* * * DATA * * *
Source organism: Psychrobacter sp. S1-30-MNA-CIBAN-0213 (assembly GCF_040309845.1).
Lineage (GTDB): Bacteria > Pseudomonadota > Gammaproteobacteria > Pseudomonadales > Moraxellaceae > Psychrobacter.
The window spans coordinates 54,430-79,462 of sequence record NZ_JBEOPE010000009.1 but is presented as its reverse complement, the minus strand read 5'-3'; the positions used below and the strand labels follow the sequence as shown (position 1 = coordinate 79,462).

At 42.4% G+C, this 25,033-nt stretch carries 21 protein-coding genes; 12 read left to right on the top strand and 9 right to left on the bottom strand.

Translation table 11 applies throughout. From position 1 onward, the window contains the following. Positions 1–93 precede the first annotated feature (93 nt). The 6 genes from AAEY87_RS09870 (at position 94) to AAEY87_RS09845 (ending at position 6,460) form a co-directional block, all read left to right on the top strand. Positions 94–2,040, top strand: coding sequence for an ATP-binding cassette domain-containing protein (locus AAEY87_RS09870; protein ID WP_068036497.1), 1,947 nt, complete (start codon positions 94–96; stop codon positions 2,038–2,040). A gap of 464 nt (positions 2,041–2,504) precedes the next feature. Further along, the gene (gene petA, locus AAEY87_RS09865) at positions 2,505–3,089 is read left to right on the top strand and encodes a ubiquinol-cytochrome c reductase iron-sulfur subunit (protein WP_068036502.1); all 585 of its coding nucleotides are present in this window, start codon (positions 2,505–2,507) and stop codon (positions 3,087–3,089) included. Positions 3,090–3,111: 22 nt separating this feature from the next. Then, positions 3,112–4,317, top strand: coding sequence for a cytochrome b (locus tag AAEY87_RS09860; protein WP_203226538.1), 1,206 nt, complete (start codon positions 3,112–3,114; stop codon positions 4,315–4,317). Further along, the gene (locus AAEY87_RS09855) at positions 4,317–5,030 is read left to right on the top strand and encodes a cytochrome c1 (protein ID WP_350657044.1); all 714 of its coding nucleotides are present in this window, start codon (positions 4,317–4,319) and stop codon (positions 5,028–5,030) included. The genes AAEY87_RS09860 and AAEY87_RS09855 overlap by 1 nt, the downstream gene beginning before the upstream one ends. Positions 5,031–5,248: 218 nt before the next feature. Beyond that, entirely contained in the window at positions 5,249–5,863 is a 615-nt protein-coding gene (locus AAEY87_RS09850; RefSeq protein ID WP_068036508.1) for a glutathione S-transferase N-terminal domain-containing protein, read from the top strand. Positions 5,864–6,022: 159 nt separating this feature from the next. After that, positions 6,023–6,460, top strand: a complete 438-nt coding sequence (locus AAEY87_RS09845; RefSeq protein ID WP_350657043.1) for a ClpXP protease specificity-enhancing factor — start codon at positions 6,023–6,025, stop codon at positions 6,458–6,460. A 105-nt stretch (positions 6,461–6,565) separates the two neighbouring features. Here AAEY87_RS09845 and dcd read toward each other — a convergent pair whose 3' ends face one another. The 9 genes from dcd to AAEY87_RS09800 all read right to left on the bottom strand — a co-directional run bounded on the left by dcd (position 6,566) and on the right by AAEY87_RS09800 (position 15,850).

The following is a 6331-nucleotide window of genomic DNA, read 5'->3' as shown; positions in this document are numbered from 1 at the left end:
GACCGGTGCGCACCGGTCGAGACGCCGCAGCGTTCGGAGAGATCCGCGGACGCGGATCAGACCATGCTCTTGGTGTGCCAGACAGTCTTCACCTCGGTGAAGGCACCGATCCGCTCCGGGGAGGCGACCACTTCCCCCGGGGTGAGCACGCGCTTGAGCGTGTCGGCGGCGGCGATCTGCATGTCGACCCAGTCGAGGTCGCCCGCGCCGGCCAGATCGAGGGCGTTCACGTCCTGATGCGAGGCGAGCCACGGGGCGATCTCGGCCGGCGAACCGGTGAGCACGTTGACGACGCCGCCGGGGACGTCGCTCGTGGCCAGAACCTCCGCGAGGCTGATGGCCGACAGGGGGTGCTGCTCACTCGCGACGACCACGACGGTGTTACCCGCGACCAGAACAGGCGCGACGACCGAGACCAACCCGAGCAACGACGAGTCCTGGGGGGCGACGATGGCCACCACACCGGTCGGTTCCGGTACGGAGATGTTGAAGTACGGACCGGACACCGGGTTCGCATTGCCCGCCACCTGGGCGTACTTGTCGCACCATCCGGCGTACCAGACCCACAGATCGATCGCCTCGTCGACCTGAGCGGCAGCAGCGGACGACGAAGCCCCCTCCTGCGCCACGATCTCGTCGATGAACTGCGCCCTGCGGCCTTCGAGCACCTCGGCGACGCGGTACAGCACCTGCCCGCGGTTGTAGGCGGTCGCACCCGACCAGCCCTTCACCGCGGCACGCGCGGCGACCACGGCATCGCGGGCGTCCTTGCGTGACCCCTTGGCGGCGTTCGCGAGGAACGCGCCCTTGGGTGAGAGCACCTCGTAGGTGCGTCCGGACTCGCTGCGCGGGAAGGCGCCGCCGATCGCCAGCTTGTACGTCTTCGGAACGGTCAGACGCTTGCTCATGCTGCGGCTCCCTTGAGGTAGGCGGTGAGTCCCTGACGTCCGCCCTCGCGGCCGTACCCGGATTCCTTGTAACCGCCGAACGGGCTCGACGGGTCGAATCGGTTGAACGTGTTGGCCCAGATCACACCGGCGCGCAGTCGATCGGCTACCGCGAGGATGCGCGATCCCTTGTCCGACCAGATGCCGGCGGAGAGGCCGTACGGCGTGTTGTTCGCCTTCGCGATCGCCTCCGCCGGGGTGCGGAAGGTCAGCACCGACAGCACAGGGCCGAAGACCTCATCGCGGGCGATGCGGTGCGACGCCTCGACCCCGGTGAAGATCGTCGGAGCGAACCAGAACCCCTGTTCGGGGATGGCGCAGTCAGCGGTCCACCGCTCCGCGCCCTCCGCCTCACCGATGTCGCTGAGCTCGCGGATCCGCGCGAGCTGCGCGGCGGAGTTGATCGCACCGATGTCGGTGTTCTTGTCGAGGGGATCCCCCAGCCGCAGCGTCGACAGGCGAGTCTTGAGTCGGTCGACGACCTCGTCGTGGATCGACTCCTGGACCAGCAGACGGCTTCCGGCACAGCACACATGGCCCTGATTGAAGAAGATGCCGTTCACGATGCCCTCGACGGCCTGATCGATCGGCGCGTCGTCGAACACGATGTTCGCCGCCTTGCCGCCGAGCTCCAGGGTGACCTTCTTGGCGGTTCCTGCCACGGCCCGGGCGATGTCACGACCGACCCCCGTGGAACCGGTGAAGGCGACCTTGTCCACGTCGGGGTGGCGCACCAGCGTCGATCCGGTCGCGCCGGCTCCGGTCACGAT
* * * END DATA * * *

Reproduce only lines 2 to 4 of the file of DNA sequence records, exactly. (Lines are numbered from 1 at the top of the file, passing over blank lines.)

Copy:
Lineage (GTDB): Bacteria > Pseudomonadota > Gammaproteobacteria > Pseudomonadales > Moraxellaceae > Psychrobacter.
The window spans coordinates 54,430-79,462 of sequence record NZ_JBEOPE010000009.1 but is presented as its reverse complement, the minus strand read 5'-3'; the positions used below and the strand labels follow the sequence as shown (position 1 = coordinate 79,462).

At 42.4% G+C, this 25,033-nt stretch carries 21 protein-coding genes; 12 read left to right on the top strand and 9 right to left on the bottom strand.